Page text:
Who would have thought it, but the 1041 income tax return for an estate could make the beneficiaries money.  

Many times an estate may have deductions in excess of its income. An estate’s income would include any items of income earned by the estate from the time of the decedent’s death until the time that the estate is closed and a final income tax return is filed. These items of income are reflected on a United States Income Tax Return for Estates and Trusts (IRS Form 1041).

An Executor must file an income tax return for an estate (i.e. IRS Form 1041) each tax year for the estate where it has gross income of $600 or more or as a beneficiary who is a non-resident alien. The return is due April 15, like a personal income tax return.

There may be situations where an estate does not have significant income, but has significant deductions. The Executor has a choice of deducting certain estate administration expenses or losses on either the estate tax return (Form 706), or the estate’s income tax return (Form 1041). In a situation where it is not a taxable estate (for example, all assets are passing to the spouse, and there is an unlimited marital deduction) it doesn’t necessarily make sense to reflect the estate administration expenses on the estate tax return; there is more value to the beneficiaries of the estate than having those expenses reflected on the estates income tax return (Form 1041). By being reflected on the return, these expenses and losses can (1) be used to shelter any income earned by the estate during the time that the estate is open, and (2) potentially flow to the beneficiaries upon the filing of a final estate income tax return, Form 1041, in the final year for filing the return.

You cannot claim the estate administration and other expenses of loses on both returns – if a deduction is claimed for income tax purposes on the 1041, the Executor must file a statement that no estate tax deduction for those items has been allowed and waive any right to take an estate tax deduction for them.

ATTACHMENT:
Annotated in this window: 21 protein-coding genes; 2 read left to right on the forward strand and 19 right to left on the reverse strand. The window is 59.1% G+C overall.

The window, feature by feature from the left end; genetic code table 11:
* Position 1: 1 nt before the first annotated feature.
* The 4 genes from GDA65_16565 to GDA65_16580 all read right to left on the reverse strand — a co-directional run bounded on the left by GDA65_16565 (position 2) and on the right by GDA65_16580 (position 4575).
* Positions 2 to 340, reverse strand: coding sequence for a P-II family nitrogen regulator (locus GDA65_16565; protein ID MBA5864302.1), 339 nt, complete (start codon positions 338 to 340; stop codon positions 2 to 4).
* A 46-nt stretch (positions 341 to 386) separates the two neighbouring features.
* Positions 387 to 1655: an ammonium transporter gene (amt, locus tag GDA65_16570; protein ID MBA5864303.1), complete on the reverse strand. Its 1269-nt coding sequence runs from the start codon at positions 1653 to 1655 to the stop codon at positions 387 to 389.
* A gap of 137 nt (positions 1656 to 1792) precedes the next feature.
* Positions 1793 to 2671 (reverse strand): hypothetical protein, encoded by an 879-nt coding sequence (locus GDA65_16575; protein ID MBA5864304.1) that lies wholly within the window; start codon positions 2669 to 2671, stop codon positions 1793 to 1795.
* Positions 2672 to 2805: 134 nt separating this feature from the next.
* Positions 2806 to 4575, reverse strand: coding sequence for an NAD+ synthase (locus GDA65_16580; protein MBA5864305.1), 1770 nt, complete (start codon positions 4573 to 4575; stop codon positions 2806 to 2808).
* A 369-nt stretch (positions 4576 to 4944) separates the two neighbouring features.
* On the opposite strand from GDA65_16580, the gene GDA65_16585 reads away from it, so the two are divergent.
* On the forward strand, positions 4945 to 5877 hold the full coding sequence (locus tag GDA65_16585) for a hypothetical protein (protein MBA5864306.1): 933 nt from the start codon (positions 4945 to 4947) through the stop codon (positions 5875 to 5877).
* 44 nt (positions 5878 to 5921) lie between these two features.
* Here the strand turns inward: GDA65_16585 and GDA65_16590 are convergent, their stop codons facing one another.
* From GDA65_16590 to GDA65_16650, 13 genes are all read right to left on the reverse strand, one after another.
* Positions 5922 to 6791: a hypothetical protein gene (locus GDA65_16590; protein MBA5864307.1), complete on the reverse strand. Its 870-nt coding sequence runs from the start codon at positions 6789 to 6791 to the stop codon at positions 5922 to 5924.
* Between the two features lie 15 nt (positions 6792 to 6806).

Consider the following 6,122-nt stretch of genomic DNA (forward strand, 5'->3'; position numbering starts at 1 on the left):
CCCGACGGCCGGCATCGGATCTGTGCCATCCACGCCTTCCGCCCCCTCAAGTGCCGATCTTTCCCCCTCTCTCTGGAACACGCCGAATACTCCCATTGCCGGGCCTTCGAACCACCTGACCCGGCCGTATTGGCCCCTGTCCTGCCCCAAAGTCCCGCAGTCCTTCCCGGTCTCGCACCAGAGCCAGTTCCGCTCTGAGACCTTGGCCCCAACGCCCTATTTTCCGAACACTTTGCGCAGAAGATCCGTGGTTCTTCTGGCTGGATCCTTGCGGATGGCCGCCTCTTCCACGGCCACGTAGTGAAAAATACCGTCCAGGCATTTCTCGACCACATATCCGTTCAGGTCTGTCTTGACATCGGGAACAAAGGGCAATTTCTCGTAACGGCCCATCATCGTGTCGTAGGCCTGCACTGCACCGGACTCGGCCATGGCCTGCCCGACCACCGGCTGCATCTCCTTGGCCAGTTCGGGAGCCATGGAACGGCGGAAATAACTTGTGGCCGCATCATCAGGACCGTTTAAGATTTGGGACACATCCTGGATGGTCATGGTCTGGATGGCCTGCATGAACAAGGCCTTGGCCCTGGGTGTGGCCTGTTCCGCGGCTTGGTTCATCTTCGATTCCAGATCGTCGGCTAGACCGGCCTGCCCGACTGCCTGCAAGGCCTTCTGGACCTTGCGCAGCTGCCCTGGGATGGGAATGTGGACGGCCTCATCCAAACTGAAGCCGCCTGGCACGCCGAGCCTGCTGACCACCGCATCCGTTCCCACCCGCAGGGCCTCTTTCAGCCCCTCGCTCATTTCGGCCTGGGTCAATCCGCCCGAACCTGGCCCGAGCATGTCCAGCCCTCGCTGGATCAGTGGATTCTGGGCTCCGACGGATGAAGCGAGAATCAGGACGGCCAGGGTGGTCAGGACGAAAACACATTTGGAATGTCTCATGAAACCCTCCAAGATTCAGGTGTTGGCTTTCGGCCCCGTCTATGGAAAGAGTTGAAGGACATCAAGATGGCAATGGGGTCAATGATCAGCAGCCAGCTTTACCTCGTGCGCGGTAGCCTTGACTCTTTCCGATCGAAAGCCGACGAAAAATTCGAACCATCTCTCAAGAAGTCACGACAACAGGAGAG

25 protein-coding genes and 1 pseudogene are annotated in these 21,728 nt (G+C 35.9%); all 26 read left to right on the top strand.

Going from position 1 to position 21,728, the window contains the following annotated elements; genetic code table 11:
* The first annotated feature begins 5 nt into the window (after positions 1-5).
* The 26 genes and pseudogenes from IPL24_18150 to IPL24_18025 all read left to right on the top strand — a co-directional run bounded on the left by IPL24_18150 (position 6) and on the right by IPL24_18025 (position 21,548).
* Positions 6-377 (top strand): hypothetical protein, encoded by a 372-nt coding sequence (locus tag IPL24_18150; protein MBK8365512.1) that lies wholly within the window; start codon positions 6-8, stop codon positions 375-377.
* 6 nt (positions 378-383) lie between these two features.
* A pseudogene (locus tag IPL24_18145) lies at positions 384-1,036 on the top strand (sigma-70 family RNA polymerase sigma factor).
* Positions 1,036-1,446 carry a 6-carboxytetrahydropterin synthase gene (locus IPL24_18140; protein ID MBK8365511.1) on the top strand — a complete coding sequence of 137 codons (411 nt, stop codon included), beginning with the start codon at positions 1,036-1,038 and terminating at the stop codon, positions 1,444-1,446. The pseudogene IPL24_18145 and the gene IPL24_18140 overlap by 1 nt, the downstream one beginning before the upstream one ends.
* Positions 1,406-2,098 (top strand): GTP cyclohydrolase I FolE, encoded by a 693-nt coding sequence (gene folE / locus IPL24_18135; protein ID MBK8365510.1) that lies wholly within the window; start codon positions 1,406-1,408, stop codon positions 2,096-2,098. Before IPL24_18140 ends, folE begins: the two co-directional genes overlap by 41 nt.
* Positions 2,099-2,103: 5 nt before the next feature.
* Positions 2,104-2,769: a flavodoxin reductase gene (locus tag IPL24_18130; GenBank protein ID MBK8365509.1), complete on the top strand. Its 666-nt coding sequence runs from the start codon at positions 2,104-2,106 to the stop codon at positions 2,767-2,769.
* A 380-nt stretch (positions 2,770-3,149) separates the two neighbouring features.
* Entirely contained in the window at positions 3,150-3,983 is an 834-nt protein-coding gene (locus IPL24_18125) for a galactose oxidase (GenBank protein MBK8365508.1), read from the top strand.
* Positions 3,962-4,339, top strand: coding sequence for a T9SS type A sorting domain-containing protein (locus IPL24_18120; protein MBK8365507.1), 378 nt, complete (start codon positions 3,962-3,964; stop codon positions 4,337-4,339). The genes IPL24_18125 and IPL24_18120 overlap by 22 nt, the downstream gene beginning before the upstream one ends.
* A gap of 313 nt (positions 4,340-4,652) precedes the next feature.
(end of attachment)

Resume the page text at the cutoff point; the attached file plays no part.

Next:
When the estate is concluded, the estate may file a final income tax return marked as “final.”

The instructions to the Schedule K-1 for Form 1041 identify how a beneficiary filing a Form 1040 should report their share of income and deductions. Section 11 reflects final year deductions proportionate to each beneficiary and how it these deductions can be reflected on the beneficiary’s personal 1040. The 1041 instructions specifically provide “if the estate or trust has for its final year deductions (excluding the charitable deduction and exemption) in excess of its gross income, the excess is allowed as an itemized deduction to the beneficiary succeeding to the property of the estate or trust.”

Note that these deductions will be subject to any limitations and be applied to the beneficiary because of his or her taxpayer profile. Even where an estate has no income, a 1041 should be properly filed each year in order to record the deductions and/or losses of the estate, which may, in the estate’s final year be passed along, on a pro rated manner to the beneficiaries estate for utilization in their personal tax returns.